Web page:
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Vol. 18, No. 44 Week of November 03, 2013
Providing coverage of Alaska and Northwest Canada's mineral industry

Mining Explorers 2013: Unique explorer, distinct deposit

CORE discovers high-grade gold-enriched skarn at Tetlin in eastern Alaska

Shane Lasley

Mining News

Led by a petroleum engineer with a 25-year history in the oil and gas industry, Contango ORE Inc., known as Core, may be the most unconventional mineral exploration company working in Alaska.

Yet, while most of the company’s more orthodox colleagues were unable to raise the venture capital needed to mount significant exploration campaigns during 2013, the Houston, Texas-based junior topped its coffers with a US$14.2 million private placement that closed in March.

Core President and CEO Brad Juneau attributes the successful fundraising in a market largely unwilling to take a risk on minerals exploration to the merits of Tetlin, an emerging high-tenor gold-copper-silver project about six miles (10 kilometers) southeast of the crossroads town of Tok, Alaska.

“I just think the project makes a lot of sense,” said Juneau.

At 13.1 grams-per-metric-ton gold, 21 g/t silver and 0.482 percent copper over 64.8 meters, results from the first hole of the 2013 season continues to illustrate the reasons why this grassroots project attracts funding.

The primary objective of the roughly US$10-million exploration program carried out at Peak in 2013 is to establish a maiden resource at Peak, a unique zone of high-grade gold and copper mineralization located in the northeastern part of the property.

“The idea is to try to find a limit to Peak because we certainly feel like we did not find the limit last summer,” Juneau said.

The company is also continuing to investigate several of the other similar-looking prospects identified across the 765,000-acre (309,500 hectares) land package, including wildcat holes into several of the most promising leads.

Distinctive property

The discovery of the Peak zone has been a systematic geological exercise that started when Juneau’s privately held exploration firm, Juneau Exploration L.P., leased a 675-000-acre land package from the Tetlin Village Council, an Alaska Native Village, in 2008.

Instead of black gold, the Texas oilman turned up a large region rife with precious and base metals prospects.

To gain a better understanding of the gold-copper-silver potential of the Tetlin property, Juneau tapped the mineral exploration expertise of Avalon Development Corp., a Fairbanks-based geological consulting firm.

After two seasons of geochemical and geophysical programs that identified a number of promising targets across the expansive Tetlin property, Core opted to focus its initial drilling at Chief Danny, a nine-square-mile (23 square kilometers) prospect area that encompasses the Peak zone, with an 11-hole maiden drill program in 2011.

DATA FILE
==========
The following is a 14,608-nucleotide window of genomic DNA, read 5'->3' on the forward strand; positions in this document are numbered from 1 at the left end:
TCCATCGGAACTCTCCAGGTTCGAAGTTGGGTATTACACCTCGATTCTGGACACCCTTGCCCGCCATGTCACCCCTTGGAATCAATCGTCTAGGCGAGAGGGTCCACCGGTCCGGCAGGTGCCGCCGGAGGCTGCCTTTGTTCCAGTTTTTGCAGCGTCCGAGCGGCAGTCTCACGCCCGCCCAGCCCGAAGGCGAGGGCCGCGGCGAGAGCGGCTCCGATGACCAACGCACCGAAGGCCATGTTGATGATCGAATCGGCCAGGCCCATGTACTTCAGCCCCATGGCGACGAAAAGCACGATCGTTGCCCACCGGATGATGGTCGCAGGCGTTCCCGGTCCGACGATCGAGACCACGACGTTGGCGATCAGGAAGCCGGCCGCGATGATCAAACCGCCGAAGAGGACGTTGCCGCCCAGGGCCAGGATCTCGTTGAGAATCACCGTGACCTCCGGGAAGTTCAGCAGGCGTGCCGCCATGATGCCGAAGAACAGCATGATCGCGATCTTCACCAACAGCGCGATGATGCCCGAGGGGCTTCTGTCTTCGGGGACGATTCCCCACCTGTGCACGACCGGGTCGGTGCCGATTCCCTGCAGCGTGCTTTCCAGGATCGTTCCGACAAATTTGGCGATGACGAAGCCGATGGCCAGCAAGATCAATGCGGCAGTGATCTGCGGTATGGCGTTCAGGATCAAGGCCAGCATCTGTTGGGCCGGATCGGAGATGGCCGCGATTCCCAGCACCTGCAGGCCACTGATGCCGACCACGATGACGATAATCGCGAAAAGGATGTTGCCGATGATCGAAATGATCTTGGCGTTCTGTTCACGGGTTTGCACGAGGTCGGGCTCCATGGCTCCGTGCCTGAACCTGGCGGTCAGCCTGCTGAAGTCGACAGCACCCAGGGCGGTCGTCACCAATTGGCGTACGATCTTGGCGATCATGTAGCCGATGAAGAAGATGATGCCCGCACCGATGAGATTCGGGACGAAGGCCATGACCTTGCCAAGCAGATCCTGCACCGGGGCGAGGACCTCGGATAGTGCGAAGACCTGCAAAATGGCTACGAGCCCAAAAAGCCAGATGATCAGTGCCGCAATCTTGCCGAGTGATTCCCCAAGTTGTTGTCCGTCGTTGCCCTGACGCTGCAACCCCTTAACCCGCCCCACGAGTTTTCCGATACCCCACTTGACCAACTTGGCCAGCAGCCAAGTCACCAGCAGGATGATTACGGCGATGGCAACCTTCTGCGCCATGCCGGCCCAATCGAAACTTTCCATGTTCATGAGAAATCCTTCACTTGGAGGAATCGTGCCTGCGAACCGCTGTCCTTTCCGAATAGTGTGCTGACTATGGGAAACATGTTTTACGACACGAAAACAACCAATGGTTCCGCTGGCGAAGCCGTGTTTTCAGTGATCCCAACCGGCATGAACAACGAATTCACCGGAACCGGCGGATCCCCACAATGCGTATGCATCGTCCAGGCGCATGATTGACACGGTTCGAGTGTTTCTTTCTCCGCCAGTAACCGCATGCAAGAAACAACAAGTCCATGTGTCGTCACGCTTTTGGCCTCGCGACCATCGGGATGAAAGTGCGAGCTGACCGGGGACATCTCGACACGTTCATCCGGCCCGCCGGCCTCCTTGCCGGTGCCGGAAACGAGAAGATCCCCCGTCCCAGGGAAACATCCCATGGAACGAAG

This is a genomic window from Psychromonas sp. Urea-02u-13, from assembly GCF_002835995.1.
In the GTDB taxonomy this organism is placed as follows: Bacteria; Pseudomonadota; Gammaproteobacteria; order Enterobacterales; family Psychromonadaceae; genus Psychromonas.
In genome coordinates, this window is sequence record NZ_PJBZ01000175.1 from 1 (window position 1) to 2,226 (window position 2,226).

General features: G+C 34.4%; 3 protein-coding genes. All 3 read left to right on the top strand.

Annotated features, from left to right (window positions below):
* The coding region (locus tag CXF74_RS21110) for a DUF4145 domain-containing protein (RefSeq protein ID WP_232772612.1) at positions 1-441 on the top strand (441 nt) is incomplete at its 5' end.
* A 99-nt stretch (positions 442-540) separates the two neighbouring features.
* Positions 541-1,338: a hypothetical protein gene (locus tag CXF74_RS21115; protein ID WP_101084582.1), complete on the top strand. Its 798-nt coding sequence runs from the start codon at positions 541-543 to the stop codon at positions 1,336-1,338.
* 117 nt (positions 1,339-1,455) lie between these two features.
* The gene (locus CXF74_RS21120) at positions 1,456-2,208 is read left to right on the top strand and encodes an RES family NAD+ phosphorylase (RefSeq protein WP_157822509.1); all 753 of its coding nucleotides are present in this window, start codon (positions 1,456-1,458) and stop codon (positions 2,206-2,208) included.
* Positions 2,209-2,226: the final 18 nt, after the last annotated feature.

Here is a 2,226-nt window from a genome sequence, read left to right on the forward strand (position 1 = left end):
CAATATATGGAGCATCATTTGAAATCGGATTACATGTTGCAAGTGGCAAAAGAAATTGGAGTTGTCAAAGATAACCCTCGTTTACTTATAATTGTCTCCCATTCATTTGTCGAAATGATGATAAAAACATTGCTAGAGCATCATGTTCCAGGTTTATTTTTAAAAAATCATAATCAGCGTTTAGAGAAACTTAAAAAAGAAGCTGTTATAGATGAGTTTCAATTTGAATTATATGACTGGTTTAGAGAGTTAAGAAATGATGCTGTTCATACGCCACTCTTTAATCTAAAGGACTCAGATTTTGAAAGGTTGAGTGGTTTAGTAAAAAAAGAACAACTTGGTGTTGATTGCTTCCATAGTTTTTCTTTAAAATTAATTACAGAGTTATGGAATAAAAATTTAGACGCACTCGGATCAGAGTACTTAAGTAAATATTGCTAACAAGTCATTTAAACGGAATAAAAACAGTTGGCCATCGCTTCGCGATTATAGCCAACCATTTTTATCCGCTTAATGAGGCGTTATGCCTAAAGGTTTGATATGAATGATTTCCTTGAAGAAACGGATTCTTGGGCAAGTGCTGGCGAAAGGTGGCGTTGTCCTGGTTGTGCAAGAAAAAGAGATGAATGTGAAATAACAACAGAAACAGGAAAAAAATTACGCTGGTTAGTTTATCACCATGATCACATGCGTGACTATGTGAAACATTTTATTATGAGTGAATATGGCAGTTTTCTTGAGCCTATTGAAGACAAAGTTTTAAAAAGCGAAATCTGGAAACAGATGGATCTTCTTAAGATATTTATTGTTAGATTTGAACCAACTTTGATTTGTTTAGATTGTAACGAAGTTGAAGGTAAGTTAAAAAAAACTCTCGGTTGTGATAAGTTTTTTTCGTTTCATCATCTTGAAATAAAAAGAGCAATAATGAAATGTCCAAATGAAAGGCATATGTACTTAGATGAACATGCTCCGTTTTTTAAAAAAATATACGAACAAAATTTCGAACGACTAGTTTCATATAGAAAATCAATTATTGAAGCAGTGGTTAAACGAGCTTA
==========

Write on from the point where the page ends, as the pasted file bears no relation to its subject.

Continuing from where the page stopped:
TET1105, the discovery hole, cut 3.7 meters averaging 3.1 grams per metric ton gold, 300.2 g/t silver and 0.26 percent copper. TET1107 – drilled about 100 meters to the north – cut 6.4 meters grading 7.4 g/t gold, 4.9 g/t silver and 0.15 percent copper.

Encouraged by the results from the maiden drill program, Core revisited the Discovery zone in 2012.

Not finding the mineralization it was seeking at Discovery, Core drilled a “wildcat” hole at a geochemical-geophysical target some 500 meters to the northeast. This fifth hole of the 2012 program, TET1216, cut multiples zones of gold-copper-silver mineralization over the initial 114 meters, including: 25.8 meters averaging 7.83 g/t gold, 23.5 g/t silver and 0.05 percent copper; 6.7 meters averaging 3.5 g/t gold, 15.8 g/t silver and 0.54 percent copper; 13.7 meters averaging 2.77 g/t gold, 1.4 g/t silver and 0.05 percent copper; and 32.6 meters averaging 3.74 g/t gold, 2.6 g/t silver and 0.11 percent copper.

The grades and thicknesses improved over the next two holes drilled into the newly discovered Peak zone: TET1217 cut 49.1 meters averaging 11.22 g/t gold, 21.6 g/t silver and 0.09 percent copper, from a depth of 7.9 meters; and TET1218 cut 58.5 meters averaging 14.45 g/t gold, 9.1 g/t silver and 0.24 percent copper.

Although copper mineralization was encountered throughout the Peak zone, particularly high-grade intercepts were encountered in the southeastern portion of the currently defined zone. Highlights of this drilling include 36.6 meters averaging 0.31 g/t gold 71.6 g/t silver and 1.11 percent copper from a depth of 118.9 meters in hole TET1238; and two thick copper-rich zones intercepted in hole TET1260 – 32.6 meters averaging 0.06 g/t gold, 28.7 g/t silver and 1.34 percent copper from a depth of 116.4 meters

The mineralization tapped at Peak is as distinctive as the company that discovered it. In addition to gold, copper and silver; cobalt is occasionally present in the schist-hosted mineralization at Peak.

Like intrusive-related gold deposits found in the Tintina Gold Belt, the gold found at Peak has a strong correlation with bismuth but the mineralization found there also shares characteristics porphyry copper deposits. “It is kind of a hybrid beast right now – it is writing its own model as we speak,” Avalon Development President Curt Freeman told Mining News early in 2013.